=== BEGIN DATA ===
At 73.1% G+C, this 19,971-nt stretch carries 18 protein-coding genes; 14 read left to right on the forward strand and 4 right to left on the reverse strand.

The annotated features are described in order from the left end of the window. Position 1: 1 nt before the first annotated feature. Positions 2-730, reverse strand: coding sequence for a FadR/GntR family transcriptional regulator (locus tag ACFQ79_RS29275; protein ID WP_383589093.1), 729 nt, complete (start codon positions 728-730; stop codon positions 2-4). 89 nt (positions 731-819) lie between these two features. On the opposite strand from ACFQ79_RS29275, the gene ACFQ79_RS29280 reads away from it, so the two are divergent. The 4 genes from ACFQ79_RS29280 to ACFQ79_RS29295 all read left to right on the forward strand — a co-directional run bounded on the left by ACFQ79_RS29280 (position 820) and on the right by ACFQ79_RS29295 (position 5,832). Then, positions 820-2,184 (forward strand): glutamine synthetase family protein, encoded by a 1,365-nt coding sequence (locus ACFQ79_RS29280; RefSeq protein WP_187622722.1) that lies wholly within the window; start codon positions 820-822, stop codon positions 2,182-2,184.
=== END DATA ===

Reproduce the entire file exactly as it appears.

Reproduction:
At 73.1% G+C, this 19,971-nt stretch carries 18 protein-coding genes; 14 read left to right on the forward strand and 4 right to left on the reverse strand.

The annotated features are described in order from the left end of the window. Position 1: 1 nt before the first annotated feature. Positions 2-730, reverse strand: coding sequence for a FadR/GntR family transcriptional regulator (locus tag ACFQ79_RS29275; protein ID WP_383589093.1), 729 nt, complete (start codon positions 728-730; stop codon positions 2-4). 89 nt (positions 731-819) lie between these two features. On the opposite strand from ACFQ79_RS29275, the gene ACFQ79_RS29280 reads away from it, so the two are divergent. The 4 genes from ACFQ79_RS29280 to ACFQ79_RS29295 all read left to right on the forward strand — a co-directional run bounded on the left by ACFQ79_RS29280 (position 820) and on the right by ACFQ79_RS29295 (position 5,832). Then, positions 820-2,184 (forward strand): glutamine synthetase family protein, encoded by a 1,365-nt coding sequence (locus ACFQ79_RS29280; RefSeq protein WP_187622722.1) that lies wholly within the window; start codon positions 820-822, stop codon positions 2,182-2,184.